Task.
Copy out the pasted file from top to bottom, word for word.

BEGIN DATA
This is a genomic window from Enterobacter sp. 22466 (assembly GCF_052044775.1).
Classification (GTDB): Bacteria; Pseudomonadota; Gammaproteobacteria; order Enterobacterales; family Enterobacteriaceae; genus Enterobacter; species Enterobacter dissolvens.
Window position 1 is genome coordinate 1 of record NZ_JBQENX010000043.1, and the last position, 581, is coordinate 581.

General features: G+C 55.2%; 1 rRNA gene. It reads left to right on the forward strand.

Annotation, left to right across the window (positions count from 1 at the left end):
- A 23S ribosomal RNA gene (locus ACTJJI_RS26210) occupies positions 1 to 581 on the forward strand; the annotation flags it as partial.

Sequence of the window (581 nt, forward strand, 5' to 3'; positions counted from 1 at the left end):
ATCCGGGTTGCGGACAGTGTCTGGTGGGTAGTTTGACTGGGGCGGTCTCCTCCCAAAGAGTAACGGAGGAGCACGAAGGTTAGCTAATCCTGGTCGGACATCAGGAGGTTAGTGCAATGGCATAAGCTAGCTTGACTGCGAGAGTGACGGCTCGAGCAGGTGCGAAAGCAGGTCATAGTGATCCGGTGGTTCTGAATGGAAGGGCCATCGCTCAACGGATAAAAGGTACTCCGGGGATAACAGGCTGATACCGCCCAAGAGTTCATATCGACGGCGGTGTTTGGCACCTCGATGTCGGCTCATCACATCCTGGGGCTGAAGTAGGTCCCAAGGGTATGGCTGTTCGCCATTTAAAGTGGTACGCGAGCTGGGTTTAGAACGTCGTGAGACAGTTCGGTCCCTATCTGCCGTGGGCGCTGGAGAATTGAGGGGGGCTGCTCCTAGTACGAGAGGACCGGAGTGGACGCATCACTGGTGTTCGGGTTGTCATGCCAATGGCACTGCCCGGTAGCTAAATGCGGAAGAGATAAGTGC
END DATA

This is a genomic window from Enterobacter sp. 22466 (assembly GCF_052044775.1).
Classification (GTDB): Bacteria; Pseudomonadota; Gammaproteobacteria; order Enterobacterales; family Enterobacteriaceae; genus Enterobacter; species Enterobacter dissolvens.
Window position 1 is genome coordinate 1 of record NZ_JBQENX010000043.1, and the last position, 581, is coordinate 581.

General features: G+C 55.2%; 1 rRNA gene. It reads left to right on the forward strand.

Annotation, left to right across the window (positions count from 1 at the left end):
- A 23S ribosomal RNA gene (locus ACTJJI_RS26210) occupies positions 1 to 581 on the forward strand; the annotation flags it as partial.

Sequence of the window (581 nt, forward strand, 5' to 3'; positions counted from 1 at the left end):
ATCCGGGTTGCGGACAGTGTCTGGTGGGTAGTTTGACTGGGGCGGTCTCCTCCCAAAGAGTAACGGAGGAGCACGAAGGTTAGCTAATCCTGGTCGGACATCAGGAGGTTAGTGCAATGGCATAAGCTAGCTTGACTGCGAGAGTGACGGCTCGAGCAGGTGCGAAAGCAGGTCATAGTGATCCGGTGGTTCTGAATGGAAGGGCCATCGCTCAACGGATAAAAGGTACTCCGGGGATAACAGGCTGATACCGCCCAAGAGTTCATATCGACGGCGGTGTTTGGCACCTCGATGTCGGCTCATCACATCCTGGGGCTGAAGTAGGTCCCAAGGGTATGGCTGTTCGCCATTTAAAGTGGTACGCGAGCTGGGTTTAGAACGTCGTGAGACAGTTCGGTCCCTATCTGCCGTGGGCGCTGGAGAATTGAGGGGGGCTGCTCCTAGTACGAGAGGACCGGAGTGGACGCATCACTGGTGTTCGGGTTGTCATGCCAATGGCACTGCCCGGTAGCTAAATGCGGAAGAGATAAGTGC